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Darwin Day Celebration

1. The Role of Natural Selection

For more than 20 years Darwin collected vast amounts of scientific data and pondered the issue of how animals and plants changed their morphology over long periods of time. In addition to establishing the science of evolutionary biology, Darwin was an accomplished geologist and had collected many fossils from various strata of rocks during his five-year voyage on the Beagle; as a result of this activity, he was aware of the vast age of the earth. He also studied mutations resulting from breeding experiments with domestic animals and plants. He was able to consider all this information when he was trying to determine the ‘specific mechanism’ that permitted animals and plants to change over time. Eventually he realized that the mechanism underlying the process of evolution was that of ‘natural selection’. This idea led him to publish On The Origin Of Species, arguably the most significant book of the last two centuries, on November the 24, 1859. 

To explain the mechanism of natural selection, the first two paragraphs of Chapter 4, on natural selection, taken from his original publication are presented below so that you can read it, in Darwin’s own words. To read the entire Chapter or the entire publication, go to On the Origin of Species.

Natural Selection

Natural Selection -- its power compared with man's selection -- its power on characters of trifling importance -- its Power at all ages and on both sexes -- Sexual Selection -- On the generality of intercrosses between individuals of the same species -- Circumstances favourable and unfavourable to Natural Selection, namely, intercrossing, isolation, number of individuals -- Slow action -- Extinction caused by Natural Selection -- Divergence of Character, related to the diversity of inhabitants of any small area, and to naturalisation -- Action of Natural Selection, through Divergence of Character and Extinction, on the descendants from a common parent -- Explains the Grouping of all organic beings

How will the struggle for existence, discussed too briefly in the last chapter, act in regard to variation? Can the principle of selection, which we have seen is so potent in the hands of man, apply in nature? I think we shall see that it can act most effectually. Let it be borne in mind in what an endless number of strange peculiarities our domestic productions, and, in a lesser degree, those under nature, vary; and how strong the hereditary tendency is. Under domestication, it may be truly said that the, whole organisation becomes in some degree plastic. Let it be borne in mind how infinitely complex and close-fitting are the mutual relations of all organic beings to each other and to their physical conditions of life. Can it, then, be thought improbable, seeing that variations useful to man have undoubtedly occurred, that other variations useful in some way to each being in the great and complex battle of life, should sometimes occur in the course of thousands of generations? If such do occur, can we doubt (remembering that many more individuals are born than can possibly survive) that individuals having any advantage, however slight, over others, would have the best chance of surviving and of Procreating their kind? On the other hand, we may feel sure that any variation in the least degree injurious would be rigidly destroyed. This preservation of favourable variations and the rejection of injurious variations, I call Natural Selection. Variations neither useful nor injurious would not be affected by natural selection, and would be left a fluctuating element, as perhaps we see in the species called polymorphic.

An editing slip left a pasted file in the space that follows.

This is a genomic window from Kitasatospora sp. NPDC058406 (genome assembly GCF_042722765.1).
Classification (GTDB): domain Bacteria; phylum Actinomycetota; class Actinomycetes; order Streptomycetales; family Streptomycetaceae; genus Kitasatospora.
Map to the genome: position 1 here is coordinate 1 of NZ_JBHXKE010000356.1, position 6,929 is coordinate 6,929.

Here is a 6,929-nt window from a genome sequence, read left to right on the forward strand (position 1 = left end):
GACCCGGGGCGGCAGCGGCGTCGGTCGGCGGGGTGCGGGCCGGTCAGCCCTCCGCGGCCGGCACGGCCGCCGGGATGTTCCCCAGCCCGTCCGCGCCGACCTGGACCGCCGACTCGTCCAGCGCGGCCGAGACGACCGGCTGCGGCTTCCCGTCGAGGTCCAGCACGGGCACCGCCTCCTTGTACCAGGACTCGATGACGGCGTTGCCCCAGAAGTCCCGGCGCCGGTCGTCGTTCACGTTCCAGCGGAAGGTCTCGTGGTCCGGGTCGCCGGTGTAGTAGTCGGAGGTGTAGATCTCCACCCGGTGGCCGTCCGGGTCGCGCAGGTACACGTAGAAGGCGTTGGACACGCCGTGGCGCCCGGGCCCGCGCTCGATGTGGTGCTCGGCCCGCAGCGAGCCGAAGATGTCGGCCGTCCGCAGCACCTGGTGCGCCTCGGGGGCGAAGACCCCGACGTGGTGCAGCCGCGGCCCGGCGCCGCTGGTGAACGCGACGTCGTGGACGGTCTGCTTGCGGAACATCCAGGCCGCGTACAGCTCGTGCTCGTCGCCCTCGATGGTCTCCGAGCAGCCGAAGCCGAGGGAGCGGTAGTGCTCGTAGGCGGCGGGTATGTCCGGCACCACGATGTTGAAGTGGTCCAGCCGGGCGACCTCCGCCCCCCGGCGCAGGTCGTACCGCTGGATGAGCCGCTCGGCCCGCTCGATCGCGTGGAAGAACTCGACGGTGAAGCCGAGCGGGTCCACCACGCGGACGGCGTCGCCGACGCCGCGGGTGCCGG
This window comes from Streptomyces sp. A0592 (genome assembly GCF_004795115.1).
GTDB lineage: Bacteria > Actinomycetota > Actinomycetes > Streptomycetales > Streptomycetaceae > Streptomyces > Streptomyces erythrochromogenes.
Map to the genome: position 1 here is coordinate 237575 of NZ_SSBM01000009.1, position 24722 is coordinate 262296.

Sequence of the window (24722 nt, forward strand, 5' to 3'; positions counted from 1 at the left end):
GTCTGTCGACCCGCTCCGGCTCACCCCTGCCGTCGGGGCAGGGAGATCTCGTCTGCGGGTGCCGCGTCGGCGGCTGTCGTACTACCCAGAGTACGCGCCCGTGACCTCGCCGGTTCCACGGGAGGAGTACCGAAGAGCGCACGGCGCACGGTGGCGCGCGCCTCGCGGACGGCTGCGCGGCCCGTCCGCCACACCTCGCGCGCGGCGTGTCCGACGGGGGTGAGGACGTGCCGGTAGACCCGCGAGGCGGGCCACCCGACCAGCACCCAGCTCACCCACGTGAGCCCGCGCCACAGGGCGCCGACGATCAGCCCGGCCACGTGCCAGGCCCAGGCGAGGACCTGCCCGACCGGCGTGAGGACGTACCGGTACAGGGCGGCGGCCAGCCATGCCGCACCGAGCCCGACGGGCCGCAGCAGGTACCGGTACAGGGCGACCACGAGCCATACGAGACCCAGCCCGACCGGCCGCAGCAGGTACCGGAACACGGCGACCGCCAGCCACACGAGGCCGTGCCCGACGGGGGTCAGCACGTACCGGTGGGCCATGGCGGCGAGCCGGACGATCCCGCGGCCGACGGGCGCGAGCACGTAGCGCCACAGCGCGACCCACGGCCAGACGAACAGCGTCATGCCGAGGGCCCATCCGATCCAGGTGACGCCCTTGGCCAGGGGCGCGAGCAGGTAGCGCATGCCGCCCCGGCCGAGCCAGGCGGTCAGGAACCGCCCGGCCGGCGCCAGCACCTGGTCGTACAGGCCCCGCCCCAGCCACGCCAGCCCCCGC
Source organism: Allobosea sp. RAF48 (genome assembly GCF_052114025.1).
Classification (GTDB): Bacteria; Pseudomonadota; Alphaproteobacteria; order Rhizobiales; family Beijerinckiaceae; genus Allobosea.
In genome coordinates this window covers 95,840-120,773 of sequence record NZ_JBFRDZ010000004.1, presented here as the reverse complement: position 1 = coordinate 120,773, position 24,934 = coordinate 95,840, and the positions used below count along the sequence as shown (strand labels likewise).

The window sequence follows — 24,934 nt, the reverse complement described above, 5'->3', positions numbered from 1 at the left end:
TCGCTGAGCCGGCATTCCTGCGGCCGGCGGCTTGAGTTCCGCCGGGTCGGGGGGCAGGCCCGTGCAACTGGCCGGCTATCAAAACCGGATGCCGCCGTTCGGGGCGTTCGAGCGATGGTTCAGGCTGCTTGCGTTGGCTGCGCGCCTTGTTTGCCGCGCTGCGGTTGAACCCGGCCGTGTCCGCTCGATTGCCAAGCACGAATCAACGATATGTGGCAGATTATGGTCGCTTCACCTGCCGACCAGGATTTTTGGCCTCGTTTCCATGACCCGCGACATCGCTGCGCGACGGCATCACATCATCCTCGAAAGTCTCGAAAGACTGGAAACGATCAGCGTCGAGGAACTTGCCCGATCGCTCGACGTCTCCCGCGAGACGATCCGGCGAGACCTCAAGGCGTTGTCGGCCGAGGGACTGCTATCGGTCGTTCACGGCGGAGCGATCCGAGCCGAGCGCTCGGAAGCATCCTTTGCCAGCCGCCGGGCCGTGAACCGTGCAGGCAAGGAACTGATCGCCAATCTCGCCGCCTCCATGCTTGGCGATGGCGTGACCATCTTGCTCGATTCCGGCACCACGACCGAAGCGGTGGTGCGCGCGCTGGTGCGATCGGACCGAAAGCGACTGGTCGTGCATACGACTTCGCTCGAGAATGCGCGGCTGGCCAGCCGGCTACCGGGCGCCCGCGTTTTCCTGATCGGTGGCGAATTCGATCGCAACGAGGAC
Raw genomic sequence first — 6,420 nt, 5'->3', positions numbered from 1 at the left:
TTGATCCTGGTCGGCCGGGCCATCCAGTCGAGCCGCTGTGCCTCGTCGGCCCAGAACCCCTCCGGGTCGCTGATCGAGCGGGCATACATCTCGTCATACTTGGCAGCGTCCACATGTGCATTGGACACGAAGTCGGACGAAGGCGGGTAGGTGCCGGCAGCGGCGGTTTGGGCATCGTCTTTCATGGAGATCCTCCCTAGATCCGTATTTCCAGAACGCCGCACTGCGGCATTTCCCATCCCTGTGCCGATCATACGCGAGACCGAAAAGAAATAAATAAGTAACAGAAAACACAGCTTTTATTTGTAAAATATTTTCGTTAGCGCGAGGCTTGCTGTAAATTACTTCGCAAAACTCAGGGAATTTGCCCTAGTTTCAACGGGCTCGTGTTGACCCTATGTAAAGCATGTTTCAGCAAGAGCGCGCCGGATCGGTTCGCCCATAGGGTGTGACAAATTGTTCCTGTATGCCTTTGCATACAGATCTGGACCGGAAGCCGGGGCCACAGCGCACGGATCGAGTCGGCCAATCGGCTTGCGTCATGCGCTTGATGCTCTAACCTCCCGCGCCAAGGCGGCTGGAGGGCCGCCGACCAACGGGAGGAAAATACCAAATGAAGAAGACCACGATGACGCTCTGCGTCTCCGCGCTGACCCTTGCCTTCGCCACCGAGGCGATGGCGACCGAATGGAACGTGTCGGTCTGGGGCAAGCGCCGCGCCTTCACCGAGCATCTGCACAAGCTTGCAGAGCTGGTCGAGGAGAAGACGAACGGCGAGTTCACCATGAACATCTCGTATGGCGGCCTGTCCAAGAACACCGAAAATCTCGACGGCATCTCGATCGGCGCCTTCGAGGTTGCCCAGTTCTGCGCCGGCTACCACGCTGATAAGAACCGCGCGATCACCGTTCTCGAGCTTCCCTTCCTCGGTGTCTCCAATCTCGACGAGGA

We shall best understand the probable course of natural selection by taking the case of a country undergoing some physical change, for instance, of climate. The proportional numbers of its inhabitants would almost immediately undergo a change, and some species might become extinct. We may conclude, from what we have seen of the intimate and complex manner in which the inhabitants of each country are bound together, that any change in the numerical proportions of some of the inhabitants, independently of the change of climate itself, would most seriously affect many of the others. If the country were open on its borders, new forms would certainly immigrate, and this also would seriously disturb the relations of some of the former inhabitants. Let it be remembered how powerful the influence of a single introduced tree or mammal has been shown to be. But in the case of an island, or of a country partly surrounded by barriers, into which new and better adapted forms could not freely enter, we should then have places in the economy of nature which would assuredly be better filled up, if some of the original inhabitants were in some manner modified; for, had the area been open to immigration, these same places would have been seized on by intruders. In such case, every slight modification, which in the course of ages chanced to arise, and which in any way favoured the individuals of any of the species, by better adapting them to their altered conditions, would tend to be preserved; and natural selection would thus have free scope for the work of improvement.

Source:  Charles Darwin.;  On The Origin of Species: The Easton Press Norwalk Con. 

Additional reading and websites:

Larson, Edward;  Evolution: The Remarkable History of a Scientific Theory, Modern Library Edition 2004.
Dawkins, Richard;  The Blind Watchmaker:, W.W. Norton and Co. 1996
Diamond, Jared;  The Third Chimpanzee,  Harper Perenniel, 1993.